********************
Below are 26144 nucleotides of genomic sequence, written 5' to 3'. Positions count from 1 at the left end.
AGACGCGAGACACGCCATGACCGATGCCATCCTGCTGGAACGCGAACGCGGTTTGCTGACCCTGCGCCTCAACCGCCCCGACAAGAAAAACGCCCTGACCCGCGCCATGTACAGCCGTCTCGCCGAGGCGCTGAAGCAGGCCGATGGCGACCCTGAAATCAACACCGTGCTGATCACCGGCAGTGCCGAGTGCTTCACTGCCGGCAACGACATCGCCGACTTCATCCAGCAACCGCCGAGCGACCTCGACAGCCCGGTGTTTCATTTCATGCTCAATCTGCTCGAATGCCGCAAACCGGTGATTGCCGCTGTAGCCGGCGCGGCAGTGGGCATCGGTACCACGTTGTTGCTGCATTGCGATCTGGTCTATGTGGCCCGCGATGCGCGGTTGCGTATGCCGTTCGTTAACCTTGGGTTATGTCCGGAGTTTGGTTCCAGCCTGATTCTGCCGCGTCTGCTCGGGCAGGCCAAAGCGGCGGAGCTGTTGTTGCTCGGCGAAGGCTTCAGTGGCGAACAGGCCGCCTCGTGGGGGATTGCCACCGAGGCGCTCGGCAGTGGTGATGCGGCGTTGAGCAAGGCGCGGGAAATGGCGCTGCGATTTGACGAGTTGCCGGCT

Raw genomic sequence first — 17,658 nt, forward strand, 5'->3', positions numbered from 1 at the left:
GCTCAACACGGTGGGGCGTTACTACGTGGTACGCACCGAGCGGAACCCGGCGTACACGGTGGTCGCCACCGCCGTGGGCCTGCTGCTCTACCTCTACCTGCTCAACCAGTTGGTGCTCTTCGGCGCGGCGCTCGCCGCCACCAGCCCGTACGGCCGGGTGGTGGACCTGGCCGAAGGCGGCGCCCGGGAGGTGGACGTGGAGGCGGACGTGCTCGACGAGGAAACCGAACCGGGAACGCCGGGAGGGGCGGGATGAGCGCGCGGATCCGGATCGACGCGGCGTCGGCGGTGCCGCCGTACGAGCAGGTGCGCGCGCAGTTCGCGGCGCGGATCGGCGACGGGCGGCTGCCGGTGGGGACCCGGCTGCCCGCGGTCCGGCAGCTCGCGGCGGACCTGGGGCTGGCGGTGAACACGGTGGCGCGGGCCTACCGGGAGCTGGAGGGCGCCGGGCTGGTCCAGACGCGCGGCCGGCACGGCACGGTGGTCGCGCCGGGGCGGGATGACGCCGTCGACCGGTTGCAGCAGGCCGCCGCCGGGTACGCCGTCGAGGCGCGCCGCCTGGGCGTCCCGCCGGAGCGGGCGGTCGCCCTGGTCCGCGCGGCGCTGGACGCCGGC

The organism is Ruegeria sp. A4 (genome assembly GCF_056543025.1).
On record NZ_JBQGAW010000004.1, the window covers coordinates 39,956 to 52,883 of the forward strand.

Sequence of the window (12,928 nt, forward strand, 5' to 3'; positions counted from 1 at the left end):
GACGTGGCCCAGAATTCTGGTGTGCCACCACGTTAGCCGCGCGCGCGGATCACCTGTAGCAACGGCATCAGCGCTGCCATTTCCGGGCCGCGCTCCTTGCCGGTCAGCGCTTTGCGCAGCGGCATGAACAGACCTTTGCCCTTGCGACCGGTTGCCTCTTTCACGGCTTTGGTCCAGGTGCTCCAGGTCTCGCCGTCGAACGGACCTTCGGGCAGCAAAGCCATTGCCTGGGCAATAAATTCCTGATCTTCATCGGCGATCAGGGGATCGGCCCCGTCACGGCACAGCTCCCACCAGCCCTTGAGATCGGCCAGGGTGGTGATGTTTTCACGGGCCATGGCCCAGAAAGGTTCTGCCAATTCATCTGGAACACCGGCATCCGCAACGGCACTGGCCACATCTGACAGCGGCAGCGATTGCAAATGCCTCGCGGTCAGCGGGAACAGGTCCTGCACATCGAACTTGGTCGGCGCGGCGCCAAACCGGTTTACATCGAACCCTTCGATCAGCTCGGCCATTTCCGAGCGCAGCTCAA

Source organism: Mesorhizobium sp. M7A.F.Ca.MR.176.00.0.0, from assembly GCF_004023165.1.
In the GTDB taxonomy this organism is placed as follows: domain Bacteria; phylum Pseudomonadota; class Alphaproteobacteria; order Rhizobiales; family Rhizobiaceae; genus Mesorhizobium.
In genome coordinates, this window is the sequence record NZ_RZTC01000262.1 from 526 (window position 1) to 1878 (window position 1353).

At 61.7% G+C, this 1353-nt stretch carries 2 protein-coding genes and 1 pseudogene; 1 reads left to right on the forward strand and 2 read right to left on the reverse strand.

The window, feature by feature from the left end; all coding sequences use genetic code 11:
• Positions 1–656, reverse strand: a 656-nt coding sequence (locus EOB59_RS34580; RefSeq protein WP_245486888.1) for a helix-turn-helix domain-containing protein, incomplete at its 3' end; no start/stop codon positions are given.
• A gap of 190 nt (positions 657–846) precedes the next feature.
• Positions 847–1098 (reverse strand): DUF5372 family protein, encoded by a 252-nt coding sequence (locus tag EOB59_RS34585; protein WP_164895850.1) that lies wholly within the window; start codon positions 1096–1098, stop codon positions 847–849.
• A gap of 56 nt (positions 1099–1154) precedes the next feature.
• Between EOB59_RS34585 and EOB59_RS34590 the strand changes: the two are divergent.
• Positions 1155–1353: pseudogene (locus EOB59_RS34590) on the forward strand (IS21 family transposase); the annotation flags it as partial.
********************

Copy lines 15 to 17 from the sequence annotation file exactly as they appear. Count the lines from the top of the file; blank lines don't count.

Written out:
• A gap of 190 nt (positions 657–846) precedes the next feature.
• Positions 847–1098 (reverse strand): DUF5372 family protein, encoded by a 252-nt coding sequence (locus tag EOB59_RS34585; protein WP_164895850.1) that lies wholly within the window; start codon positions 1096–1098, stop codon positions 847–849.
• A gap of 56 nt (positions 1099–1154) precedes the next feature.